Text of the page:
Thank you <3 (iefa)
LogicMalaysia said…
Born into a traditional (or conservative) Hindu family, where religiosity meant and mattered as almost everything, somehow girls of either different races or religions had been somewhat fascinated me. My mother had forewarned many times that I am treading into unchartered waters as all others in the family had traditional Indian/Hindu marriages.

Somehow, the date with one Indian girl had a very short life span. Not that I did not have any short of Indian girl-friends but fate would have something else. When I was dating a Malay girl, my mother vowed to kill herself if I married her - religion stood in the way, notwithstanding that I was at one time the most conservative in the family. I gave up, for my mother's sake.

After a string of dates, finally I met a girl who was a Christian and of mixed parentage. Coming from a conservative Christian family did not help our path towards love. We were from two different worlds and practically there seemed to be nothing in common. She was quite Anglicised. I was just the total opposite. To my mother and all my friends, contemplating marriage would be a disaster.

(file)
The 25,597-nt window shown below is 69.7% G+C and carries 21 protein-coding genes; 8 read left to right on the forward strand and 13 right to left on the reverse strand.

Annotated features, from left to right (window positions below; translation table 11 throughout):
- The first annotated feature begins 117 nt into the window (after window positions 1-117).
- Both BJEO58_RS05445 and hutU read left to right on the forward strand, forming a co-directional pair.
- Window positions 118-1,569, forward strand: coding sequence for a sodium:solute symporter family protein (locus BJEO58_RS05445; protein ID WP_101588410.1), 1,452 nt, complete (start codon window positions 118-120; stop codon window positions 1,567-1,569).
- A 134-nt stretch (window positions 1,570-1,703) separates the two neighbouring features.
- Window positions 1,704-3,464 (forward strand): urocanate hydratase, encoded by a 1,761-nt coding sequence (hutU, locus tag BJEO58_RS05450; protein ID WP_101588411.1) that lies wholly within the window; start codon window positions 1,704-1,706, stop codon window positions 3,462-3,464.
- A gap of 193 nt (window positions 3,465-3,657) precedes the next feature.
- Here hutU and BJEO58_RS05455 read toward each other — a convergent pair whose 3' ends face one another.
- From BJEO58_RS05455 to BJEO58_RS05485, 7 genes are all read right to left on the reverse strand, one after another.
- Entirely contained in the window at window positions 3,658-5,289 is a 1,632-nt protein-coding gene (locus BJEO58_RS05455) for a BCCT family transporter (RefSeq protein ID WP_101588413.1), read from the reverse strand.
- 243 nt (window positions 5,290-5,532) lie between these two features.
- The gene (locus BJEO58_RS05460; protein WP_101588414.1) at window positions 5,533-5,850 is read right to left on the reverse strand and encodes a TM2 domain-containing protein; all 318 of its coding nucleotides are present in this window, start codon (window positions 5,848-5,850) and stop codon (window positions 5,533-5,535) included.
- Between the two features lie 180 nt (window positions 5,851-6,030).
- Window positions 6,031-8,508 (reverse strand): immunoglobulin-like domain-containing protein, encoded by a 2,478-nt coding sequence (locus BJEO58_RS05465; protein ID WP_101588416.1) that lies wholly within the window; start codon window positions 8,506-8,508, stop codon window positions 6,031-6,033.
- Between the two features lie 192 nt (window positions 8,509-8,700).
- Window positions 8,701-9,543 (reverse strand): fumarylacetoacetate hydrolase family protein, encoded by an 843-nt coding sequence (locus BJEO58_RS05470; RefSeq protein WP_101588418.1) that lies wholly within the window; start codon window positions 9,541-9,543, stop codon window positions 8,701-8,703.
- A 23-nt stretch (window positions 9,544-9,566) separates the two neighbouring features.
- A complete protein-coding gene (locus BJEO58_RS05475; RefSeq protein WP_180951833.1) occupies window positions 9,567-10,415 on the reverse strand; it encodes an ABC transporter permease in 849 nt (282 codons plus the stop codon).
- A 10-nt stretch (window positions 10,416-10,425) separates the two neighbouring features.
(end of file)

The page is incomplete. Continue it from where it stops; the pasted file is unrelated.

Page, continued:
As fate would have it, love blossomed between us as we patiently explored each others worlds. When we finally decided to be "partners-in-life", we sat down and jotted down all the possible problems we may encounter after ur impending marriage. Children and their status figured prominently as much as language. We made a solemn promise to our ourselves that the "Charter" that we have discussed and accepted would form the basis of our love and marriage and anything thereafter.

Today, we have been married for almost thirty years and have three wonderful and beautiful children. When we look at all those years that we have travelled together we recall our friends who did not give us even a year for the marriage to succeed. Not that they wanted to be critical but who would give any chance to two polarly opposite persons.